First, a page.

As when a father dies, his children draw
About the empty hearth, their loss to cheat
With uttered praise & love, & oft repeat
His all-familiar words with whispered awe.
The honored habit of his daily law,
Not for his sake, but theirs whose feeble feet
Need still that guiding lamp, whose faith, less sweet,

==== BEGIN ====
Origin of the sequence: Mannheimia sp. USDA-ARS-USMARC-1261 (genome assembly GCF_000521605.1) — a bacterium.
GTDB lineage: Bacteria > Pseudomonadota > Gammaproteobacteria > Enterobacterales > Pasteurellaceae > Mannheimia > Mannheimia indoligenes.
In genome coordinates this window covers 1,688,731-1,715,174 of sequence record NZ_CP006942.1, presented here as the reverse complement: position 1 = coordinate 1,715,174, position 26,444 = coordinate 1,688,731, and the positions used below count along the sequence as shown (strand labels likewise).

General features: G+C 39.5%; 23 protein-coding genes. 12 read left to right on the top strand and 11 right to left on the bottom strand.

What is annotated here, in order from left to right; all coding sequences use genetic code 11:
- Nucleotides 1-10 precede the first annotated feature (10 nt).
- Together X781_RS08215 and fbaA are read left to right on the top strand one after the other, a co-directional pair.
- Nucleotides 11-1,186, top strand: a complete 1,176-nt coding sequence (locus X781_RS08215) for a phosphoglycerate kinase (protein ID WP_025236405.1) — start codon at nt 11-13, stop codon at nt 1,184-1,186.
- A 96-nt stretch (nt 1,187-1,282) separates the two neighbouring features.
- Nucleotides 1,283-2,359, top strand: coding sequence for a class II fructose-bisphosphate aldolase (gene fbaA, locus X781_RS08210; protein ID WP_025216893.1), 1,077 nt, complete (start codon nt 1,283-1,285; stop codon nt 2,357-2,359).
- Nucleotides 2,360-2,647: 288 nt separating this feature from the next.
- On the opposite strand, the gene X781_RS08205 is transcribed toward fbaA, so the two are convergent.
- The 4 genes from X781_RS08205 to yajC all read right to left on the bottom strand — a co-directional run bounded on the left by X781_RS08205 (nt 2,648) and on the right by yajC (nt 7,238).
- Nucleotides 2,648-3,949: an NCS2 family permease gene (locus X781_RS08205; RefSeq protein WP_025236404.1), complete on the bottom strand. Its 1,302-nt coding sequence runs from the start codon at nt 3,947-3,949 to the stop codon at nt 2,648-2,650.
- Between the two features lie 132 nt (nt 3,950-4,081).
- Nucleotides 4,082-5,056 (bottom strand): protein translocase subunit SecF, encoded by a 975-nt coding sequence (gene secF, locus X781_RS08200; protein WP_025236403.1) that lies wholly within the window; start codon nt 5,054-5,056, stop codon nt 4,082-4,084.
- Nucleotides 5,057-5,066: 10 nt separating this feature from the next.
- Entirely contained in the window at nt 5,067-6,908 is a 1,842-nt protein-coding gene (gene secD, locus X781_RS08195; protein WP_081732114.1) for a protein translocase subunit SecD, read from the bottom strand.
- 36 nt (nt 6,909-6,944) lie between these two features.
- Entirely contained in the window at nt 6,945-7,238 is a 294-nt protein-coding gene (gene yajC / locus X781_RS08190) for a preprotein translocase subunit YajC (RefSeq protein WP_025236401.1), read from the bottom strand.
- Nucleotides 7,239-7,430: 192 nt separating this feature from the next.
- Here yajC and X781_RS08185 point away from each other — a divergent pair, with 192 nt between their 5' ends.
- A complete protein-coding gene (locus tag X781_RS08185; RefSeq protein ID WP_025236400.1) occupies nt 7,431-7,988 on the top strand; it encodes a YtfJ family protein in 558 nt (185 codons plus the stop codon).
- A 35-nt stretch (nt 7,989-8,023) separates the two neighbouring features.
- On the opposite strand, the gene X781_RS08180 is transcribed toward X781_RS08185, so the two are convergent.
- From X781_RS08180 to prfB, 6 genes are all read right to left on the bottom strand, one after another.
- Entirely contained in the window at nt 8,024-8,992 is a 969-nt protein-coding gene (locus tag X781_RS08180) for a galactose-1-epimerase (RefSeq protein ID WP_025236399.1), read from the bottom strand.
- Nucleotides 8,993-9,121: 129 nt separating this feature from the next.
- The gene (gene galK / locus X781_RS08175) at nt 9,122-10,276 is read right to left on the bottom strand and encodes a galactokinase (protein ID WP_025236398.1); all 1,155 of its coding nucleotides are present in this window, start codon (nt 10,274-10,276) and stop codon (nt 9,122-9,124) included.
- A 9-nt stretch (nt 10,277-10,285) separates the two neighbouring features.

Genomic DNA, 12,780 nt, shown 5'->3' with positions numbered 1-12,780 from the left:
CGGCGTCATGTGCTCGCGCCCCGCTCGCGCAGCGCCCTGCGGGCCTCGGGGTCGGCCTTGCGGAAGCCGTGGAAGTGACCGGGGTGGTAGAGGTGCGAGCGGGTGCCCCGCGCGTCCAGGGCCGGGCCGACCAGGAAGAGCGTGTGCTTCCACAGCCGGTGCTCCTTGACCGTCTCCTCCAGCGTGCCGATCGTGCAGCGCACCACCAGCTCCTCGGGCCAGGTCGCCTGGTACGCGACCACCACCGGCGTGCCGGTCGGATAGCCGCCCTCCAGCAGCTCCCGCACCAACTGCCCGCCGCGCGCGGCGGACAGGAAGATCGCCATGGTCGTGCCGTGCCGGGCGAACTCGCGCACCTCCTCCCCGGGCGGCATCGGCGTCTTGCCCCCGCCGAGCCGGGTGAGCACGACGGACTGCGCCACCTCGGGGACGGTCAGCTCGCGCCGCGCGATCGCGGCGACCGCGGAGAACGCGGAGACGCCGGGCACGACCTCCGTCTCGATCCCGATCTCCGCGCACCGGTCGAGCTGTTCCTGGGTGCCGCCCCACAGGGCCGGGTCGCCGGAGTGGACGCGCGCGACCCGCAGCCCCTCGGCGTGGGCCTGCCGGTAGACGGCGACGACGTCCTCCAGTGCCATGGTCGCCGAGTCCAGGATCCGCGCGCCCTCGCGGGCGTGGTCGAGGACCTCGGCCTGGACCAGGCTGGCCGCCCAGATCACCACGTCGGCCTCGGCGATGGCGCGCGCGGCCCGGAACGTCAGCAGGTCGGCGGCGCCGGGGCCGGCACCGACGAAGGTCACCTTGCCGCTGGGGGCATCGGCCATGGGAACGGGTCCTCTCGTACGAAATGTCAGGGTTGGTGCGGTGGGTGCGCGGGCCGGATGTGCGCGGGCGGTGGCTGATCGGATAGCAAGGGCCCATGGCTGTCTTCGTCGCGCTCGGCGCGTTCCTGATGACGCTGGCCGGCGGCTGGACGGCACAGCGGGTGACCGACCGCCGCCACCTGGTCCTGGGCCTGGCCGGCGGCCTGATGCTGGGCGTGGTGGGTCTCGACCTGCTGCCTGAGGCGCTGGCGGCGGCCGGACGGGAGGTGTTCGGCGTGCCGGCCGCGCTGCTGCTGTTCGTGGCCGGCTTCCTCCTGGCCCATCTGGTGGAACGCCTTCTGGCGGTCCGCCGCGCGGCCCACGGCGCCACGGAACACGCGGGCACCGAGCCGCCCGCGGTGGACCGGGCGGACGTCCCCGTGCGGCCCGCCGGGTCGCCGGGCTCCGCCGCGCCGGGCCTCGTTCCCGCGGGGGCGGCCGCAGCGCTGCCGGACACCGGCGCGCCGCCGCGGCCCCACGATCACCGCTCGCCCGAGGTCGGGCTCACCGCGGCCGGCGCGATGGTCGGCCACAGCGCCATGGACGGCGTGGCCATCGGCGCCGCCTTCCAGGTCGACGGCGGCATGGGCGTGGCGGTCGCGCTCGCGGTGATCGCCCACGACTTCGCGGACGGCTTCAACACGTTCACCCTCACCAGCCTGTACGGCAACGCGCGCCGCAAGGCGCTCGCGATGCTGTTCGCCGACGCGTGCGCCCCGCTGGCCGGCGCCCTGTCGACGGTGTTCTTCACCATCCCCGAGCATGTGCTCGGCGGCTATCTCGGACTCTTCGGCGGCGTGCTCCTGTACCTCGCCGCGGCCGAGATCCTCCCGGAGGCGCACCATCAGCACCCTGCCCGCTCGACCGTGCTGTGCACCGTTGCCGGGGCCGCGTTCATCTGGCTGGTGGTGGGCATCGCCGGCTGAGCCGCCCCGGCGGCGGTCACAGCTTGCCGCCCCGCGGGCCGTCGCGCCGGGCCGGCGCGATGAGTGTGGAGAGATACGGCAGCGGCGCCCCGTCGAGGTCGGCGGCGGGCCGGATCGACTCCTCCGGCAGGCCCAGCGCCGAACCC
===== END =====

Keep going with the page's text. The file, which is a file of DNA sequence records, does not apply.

Misses that tempered patience without flaw,
So do we gather round thy vacant chair,
In thine own elm-roofed, amber-rivered town,
Master & Father! For the love we bear,
Not for thy fame's sake, do we weave this crown,
And feel thy presence in the sacred air,
Forbidding us to weep that thou art gone.
|New York, May, 1884.|